The corporate publishers have a lot of money, and they tend to shuffle it around. We pay huge advances for authors that are never going to sell enough copies to earn out the cash. Unlike academia or finance though, we seem to have to cut staff if we don’t make appropriate profit. But that doesn’t stop us from punting on useless crap. Publishing is made up of committees of people pretending they know what people want to read, but actually having no clue. The best use of money that I never see happen would be consumer insights. Instead, decisions are made by middle-aged women and male directors. That’s not to say that great books aren’t published, but they happen in the cracks, in between the corporate bullshit and easy titles. The entire industry revolves around trying to convince a bunch of gatekeepers that certain books are better than others, but very few salespeople ask the people. That’s why most stand out successes are word of mouth ventures. Where tech companies try to make something people can use, more and more publishing is just an industry trying to advertise itself. And it feels bullshit, because as Graeber says, ‘A human being unable to have a meaningful impact on the world ceases to exist.’ Your impact in publishing is likely zero, or if there is some small impact, you aren’t even aware of it. How much impact do you have in your job? (Don’t answer that, I value my self esteem.)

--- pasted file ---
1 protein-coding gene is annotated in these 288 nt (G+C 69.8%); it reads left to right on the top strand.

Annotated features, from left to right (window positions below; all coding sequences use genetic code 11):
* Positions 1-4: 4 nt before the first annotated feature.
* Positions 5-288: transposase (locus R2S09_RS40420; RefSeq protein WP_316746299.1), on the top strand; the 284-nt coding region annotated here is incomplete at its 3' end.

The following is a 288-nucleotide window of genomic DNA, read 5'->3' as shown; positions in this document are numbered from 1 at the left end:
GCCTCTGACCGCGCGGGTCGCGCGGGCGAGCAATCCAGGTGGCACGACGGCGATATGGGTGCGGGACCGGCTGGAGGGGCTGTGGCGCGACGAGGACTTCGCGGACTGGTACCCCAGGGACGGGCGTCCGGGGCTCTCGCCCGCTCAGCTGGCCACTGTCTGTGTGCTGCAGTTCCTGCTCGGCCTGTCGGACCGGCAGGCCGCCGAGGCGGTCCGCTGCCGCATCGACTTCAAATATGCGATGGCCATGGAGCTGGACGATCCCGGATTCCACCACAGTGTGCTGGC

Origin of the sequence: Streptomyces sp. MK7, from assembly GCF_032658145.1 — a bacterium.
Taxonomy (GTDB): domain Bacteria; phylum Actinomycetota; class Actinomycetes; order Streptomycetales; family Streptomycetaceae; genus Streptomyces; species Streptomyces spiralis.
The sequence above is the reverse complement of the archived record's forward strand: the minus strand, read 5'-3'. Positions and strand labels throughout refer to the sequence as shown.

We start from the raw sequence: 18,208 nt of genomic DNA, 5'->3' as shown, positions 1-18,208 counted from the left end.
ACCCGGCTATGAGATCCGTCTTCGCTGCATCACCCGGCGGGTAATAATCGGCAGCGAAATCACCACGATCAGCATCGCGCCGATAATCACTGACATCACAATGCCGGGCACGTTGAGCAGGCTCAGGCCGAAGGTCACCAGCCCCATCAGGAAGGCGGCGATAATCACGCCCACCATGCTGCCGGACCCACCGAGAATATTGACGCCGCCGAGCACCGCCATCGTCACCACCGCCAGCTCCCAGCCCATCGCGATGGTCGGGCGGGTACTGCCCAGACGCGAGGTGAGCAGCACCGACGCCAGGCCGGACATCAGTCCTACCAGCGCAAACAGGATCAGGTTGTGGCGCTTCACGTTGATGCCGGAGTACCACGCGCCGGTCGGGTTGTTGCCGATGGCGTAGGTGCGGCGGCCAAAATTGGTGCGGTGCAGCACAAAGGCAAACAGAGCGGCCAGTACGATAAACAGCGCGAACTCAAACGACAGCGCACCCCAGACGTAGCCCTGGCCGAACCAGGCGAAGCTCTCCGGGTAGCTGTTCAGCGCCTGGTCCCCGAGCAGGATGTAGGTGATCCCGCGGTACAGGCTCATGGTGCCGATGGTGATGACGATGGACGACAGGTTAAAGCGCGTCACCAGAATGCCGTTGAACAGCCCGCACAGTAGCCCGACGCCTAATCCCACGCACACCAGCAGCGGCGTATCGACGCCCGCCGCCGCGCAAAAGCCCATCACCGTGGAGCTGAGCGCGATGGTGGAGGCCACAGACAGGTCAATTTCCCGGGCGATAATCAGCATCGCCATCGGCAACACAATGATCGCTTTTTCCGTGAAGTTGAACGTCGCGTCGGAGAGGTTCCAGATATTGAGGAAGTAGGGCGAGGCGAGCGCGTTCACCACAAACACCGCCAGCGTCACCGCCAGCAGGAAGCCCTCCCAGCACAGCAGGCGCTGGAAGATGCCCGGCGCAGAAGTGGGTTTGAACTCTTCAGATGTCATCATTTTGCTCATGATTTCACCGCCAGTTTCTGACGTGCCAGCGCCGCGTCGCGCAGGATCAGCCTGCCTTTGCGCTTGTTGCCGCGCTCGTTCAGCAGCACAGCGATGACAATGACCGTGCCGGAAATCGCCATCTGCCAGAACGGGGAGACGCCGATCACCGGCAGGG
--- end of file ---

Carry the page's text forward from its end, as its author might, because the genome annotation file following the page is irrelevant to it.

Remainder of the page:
As so many companies get woke, publishing, I think, might resist it, or at least not embrace it fully. Unlike movies and music, there actually aren’t too many people spoiling the soup. Books are still made by single authors, for the most part. The people making the decisions still mostly like good writing, even if progressivism is the flavour of the hour. And readers are really liberal; there isn’t much to change. Counter-intuitively I think the majority of people in publishing don’t think there is that much to do. The danger is that this means it is very easy for those with the levers to push things in the direction they want. Diversity in a hum-drum and sanitised sense is inevitable.
But you know what? It’s perfectly possible to get diversity without forcing it, like with the English football team. Woo! This make it feel like everyone is just confused when the Spectator allows Lionel to decry enforced quotas, but the same rag praises the changing of an English sports team. Diversity here, not here. Patchwork when? As the diversity push grows and grows we are going to see continual need for separation. And yet publishing houses want to become homogeneous. Most books now have gay characters or gay themes. Abortion is all good. Fuck religion, right? It all feels so tepid, so samey. Yet another book about #TheResistance or a Trumpain dystopia. The medium of the book could push more and more readers into the progressive mindset. But conservatives and religious folk still have some outlets, particularly in the States where religious publishing can still make decent bucks. In the end publishing companies have always been gatekeepers. We want gatekeepers, but these gatekeepers have to focus on quality, not the individuals. This fracas is also coinciding with another diversity debate, this time at Harvard.